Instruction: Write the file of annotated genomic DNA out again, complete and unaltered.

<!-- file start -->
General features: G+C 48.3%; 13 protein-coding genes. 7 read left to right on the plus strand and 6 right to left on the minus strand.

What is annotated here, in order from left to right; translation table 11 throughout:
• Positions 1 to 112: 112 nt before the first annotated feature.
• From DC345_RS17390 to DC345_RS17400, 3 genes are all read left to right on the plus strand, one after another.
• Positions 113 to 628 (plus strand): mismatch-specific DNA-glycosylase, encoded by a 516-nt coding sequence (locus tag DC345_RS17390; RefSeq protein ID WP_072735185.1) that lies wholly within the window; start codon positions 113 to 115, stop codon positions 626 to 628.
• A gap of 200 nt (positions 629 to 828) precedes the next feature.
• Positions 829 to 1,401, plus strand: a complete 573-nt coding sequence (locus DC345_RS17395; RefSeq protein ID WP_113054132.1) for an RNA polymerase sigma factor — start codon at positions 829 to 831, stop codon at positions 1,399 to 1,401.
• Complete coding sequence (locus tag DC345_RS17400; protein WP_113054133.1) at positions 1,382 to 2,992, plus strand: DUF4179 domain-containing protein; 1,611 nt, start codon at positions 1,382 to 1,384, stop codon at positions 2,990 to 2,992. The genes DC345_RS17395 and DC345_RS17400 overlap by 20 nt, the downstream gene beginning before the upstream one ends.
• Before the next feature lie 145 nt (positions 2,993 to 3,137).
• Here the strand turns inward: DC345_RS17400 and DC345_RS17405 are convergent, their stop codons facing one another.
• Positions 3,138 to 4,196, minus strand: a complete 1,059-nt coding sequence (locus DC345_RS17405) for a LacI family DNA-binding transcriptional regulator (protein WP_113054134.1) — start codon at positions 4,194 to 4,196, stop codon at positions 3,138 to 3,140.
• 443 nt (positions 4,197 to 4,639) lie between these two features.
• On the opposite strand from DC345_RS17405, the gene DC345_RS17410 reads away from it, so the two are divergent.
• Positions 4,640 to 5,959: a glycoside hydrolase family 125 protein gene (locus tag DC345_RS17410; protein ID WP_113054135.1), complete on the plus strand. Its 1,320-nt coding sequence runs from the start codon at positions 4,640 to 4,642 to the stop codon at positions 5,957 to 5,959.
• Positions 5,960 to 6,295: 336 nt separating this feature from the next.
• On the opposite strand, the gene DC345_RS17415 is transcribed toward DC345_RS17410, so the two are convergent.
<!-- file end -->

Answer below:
General features: G+C 48.3%; 13 protein-coding genes. 7 read left to right on the plus strand and 6 right to left on the minus strand.

What is annotated here, in order from left to right; translation table 11 throughout:
• Positions 1 to 112: 112 nt before the first annotated feature.
• From DC345_RS17390 to DC345_RS17400, 3 genes are all read left to right on the plus strand, one after another.
• Positions 113 to 628 (plus strand): mismatch-specific DNA-glycosylase, encoded by a 516-nt coding sequence (locus tag DC345_RS17390; RefSeq protein ID WP_072735185.1) that lies wholly within the window; start codon positions 113 to 115, stop codon positions 626 to 628.
• A gap of 200 nt (positions 629 to 828) precedes the next feature.
• Positions 829 to 1,401, plus strand: a complete 573-nt coding sequence (locus DC345_RS17395; RefSeq protein ID WP_113054132.1) for an RNA polymerase sigma factor — start codon at positions 829 to 831, stop codon at positions 1,399 to 1,401.
• Complete coding sequence (locus tag DC345_RS17400; protein WP_113054133.1) at positions 1,382 to 2,992, plus strand: DUF4179 domain-containing protein; 1,611 nt, start codon at positions 1,382 to 1,384, stop codon at positions 2,990 to 2,992. The genes DC345_RS17395 and DC345_RS17400 overlap by 20 nt, the downstream gene beginning before the upstream one ends.
• Before the next feature lie 145 nt (positions 2,993 to 3,137).
• Here the strand turns inward: DC345_RS17400 and DC345_RS17405 are convergent, their stop codons facing one another.
• Positions 3,138 to 4,196, minus strand: a complete 1,059-nt coding sequence (locus DC345_RS17405) for a LacI family DNA-binding transcriptional regulator (protein WP_113054134.1) — start codon at positions 4,194 to 4,196, stop codon at positions 3,138 to 3,140.
• 443 nt (positions 4,197 to 4,639) lie between these two features.
• On the opposite strand from DC345_RS17405, the gene DC345_RS17410 reads away from it, so the two are divergent.
• Positions 4,640 to 5,959: a glycoside hydrolase family 125 protein gene (locus tag DC345_RS17410; protein ID WP_113054135.1), complete on the plus strand. Its 1,320-nt coding sequence runs from the start codon at positions 4,640 to 4,642 to the stop codon at positions 5,957 to 5,959.
• Positions 5,960 to 6,295: 336 nt separating this feature from the next.
• On the opposite strand, the gene DC345_RS17415 is transcribed toward DC345_RS17410, so the two are convergent.